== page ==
Mol: An interactive learning platform to address difficult concepts in organic chemistry

Period of Performance: 09/15/2017 - 03/14/2018

$223K

Phase 1 SBIR

Recipient Firm

Substrate Games, LLC
WEST DES MOINES, IA 50266
Principal Investigator

Abstract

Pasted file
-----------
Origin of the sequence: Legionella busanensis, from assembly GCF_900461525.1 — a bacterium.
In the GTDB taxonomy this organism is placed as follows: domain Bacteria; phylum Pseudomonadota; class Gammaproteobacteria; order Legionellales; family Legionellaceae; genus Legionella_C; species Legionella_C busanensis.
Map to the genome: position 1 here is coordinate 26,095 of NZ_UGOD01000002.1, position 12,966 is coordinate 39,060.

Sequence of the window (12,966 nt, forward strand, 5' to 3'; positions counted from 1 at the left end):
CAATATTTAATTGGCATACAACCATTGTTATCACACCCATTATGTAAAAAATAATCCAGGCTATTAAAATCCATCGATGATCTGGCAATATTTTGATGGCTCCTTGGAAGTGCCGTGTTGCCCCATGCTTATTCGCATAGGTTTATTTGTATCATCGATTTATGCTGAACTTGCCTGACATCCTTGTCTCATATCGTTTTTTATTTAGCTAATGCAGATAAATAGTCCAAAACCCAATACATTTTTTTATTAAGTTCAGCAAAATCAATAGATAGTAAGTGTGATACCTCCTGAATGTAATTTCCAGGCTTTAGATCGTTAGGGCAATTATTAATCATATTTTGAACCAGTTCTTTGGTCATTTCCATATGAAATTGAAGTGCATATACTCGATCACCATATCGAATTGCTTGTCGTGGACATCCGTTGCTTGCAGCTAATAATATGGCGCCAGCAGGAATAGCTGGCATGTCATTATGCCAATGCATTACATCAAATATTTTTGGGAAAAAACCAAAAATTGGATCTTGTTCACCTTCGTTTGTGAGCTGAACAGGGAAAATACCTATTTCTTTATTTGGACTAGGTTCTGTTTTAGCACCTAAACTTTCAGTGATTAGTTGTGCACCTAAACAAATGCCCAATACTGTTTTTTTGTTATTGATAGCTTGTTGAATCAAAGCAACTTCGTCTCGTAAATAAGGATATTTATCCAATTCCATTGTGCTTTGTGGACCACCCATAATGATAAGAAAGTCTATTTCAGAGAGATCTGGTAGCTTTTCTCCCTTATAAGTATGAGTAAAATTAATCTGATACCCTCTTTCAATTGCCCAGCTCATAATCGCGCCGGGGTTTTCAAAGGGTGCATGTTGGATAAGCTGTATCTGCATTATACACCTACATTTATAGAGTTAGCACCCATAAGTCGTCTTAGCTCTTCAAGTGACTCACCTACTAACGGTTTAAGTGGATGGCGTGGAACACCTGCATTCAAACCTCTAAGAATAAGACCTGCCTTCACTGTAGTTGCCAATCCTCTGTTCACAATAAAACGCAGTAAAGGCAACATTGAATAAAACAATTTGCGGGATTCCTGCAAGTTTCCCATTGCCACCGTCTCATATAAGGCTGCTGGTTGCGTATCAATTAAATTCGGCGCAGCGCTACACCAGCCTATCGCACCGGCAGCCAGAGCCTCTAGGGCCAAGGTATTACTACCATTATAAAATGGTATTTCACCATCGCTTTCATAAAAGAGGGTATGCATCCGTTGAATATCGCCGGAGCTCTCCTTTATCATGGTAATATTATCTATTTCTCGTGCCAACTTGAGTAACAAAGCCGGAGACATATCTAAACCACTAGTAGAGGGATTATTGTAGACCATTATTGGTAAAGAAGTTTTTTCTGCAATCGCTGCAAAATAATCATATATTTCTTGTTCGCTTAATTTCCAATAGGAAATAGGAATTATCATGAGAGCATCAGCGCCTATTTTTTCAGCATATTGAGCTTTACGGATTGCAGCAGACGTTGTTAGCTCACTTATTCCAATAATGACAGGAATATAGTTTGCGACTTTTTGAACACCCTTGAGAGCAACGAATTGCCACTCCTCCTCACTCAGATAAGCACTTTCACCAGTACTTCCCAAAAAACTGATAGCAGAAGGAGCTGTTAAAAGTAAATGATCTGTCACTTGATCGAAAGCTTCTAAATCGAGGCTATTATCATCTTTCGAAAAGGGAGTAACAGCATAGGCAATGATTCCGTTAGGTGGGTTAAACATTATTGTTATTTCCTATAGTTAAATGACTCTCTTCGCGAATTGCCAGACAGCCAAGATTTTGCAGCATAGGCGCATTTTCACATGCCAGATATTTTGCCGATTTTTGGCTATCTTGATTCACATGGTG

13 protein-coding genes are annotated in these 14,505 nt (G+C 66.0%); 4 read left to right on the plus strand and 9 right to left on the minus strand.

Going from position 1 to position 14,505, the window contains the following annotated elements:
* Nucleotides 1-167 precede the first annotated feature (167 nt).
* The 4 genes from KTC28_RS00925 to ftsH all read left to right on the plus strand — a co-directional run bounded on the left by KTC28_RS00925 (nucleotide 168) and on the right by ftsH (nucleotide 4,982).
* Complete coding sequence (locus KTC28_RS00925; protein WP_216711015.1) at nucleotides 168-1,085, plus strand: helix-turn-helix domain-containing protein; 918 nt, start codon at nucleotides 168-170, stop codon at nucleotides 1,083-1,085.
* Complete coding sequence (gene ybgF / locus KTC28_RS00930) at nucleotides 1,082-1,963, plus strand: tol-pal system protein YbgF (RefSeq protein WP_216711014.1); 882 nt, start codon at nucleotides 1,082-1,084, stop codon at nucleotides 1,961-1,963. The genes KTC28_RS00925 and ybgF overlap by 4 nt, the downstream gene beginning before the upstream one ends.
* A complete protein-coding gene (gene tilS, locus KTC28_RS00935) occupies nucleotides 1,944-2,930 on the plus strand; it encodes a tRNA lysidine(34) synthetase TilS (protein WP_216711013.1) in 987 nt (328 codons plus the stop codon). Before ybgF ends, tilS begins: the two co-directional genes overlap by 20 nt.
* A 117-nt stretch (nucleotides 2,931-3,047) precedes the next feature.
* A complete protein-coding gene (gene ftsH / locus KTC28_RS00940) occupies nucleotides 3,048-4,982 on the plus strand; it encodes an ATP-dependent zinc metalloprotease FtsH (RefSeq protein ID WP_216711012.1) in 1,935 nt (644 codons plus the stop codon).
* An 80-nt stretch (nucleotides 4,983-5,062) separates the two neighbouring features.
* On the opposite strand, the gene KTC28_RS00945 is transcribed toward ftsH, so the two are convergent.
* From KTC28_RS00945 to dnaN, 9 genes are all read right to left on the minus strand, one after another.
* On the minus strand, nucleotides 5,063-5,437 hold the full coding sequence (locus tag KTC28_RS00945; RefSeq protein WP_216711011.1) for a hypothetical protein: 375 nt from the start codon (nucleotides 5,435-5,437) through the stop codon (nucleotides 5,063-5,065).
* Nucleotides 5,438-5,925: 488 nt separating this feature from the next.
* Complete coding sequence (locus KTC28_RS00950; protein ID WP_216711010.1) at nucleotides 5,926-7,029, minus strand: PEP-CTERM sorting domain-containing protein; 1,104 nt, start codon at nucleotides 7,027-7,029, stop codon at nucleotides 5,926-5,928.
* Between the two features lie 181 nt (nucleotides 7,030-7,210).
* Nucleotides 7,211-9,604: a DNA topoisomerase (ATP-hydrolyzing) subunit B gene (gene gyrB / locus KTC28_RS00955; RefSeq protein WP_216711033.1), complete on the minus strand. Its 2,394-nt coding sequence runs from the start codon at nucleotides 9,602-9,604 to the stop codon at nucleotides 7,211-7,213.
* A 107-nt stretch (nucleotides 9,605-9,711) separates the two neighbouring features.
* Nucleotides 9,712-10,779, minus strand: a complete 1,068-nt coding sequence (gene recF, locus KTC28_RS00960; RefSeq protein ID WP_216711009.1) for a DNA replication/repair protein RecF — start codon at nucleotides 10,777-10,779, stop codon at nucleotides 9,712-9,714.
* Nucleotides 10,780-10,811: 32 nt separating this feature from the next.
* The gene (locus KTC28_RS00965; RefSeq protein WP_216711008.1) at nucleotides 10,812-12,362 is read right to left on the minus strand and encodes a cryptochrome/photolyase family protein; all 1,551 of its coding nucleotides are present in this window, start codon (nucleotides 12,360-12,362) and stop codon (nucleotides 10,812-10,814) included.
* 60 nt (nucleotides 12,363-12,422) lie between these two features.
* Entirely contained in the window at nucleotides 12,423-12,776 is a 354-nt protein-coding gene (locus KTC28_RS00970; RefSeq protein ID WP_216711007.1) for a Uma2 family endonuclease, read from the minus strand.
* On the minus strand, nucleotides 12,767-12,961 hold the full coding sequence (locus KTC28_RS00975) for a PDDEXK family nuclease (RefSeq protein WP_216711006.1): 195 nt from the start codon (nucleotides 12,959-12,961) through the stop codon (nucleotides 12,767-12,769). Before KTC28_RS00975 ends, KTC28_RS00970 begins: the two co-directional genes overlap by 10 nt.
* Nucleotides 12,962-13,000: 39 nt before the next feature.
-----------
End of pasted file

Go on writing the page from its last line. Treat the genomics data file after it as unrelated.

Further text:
In this NIH Phase I SBIR project we propose to develop and evaluate a proof-of-concept for Mol, a mobile STEM game to address difficult to learn topics in organic chemistry. Our first module will focus on stereochemistry, a notoriously challenging concept facing nearly 2 million undergraduate students each year who are pursuing a healthcare career, and another 1 million biology and chemistry students. Significance: Organic compounds and their interactions constitute the very foundation of life. The relevance of organic chemistry to medical research and practice is profound. About half of medicinally-used pharmaceuticals, toxins, and illicit drugs, require chiral centers for their activity. The increasing relevance of organic chemistry to medicine means that the integration of organic chemistry is more and more important in modern health-related education. Interactive media provides a potentially transformative technology for education. The intrinsic appeal and intuitive nature of interactive apps to the millennials and the as-yet-unnamed post-millennial generation makes them a powerful medium for learning, and interactive apps are beginning to take their place in classrooms as a complement to teacher-based lectures. Innovation: The Mol mobile app would provide a powerful approach to enable student success, learning about the 3D shapes and properties of organic molecules and how these relate to real-life health applications. Gameplay mechanics could include spatial puzzles where the player must correctly identify chiral centers on rotating 3D structures, time trials challenging the player?s ability to quickly match the corresponding structure with the nomenclature presented, and a mode promoting the manipulation of 3d models to determine stereoisomerism, and build-your-own stereoisomer. Approach: Our team has extensive knowledge in educational game development, notably with the NIH-SEPA- sponsored Meta!Blast. Developed with Unity3D, Meta!Blast is now used in college classrooms and in informal education settings, including being incorporated as a major component of the core Biology Lab at Iowa State University. It?s being evaluated in several biology classroom settings at institutions across the country; one example is at Chaffey College, Rancho Cucamonga, California, a two-year community college with a high proportion of Hispanic students and veterans. We are confident this experience can be extended to the project outlined in this proposal. Each aspect of Mol will be developed with user-input using a rapid iteration approach. Bi-weekly discussions and formative evaluations will ensure the creation of a product that is engaging, fun, relevant, usable, and educational. This will be followed by a larger summative evaluation and data analysis. Commercialization: Through our experience in the rigorous NSF I-Corps program, we believe that following a successful Phase I and Phase II effort, we have the knowledge and support to address the large opportunity in this market segment. A commercially viable app would be distributed to Android and iOS platforms through Google Play and the Apple App Store, respectively. As observed in our customer discovery process, students indicated a significant factor in their adoption of new learning materials would be from a recommendation or requirement by their instructor. As such, a key element in our marketing strategy is to cultivate relationships with chemistry instructors and view them as demand creation partners.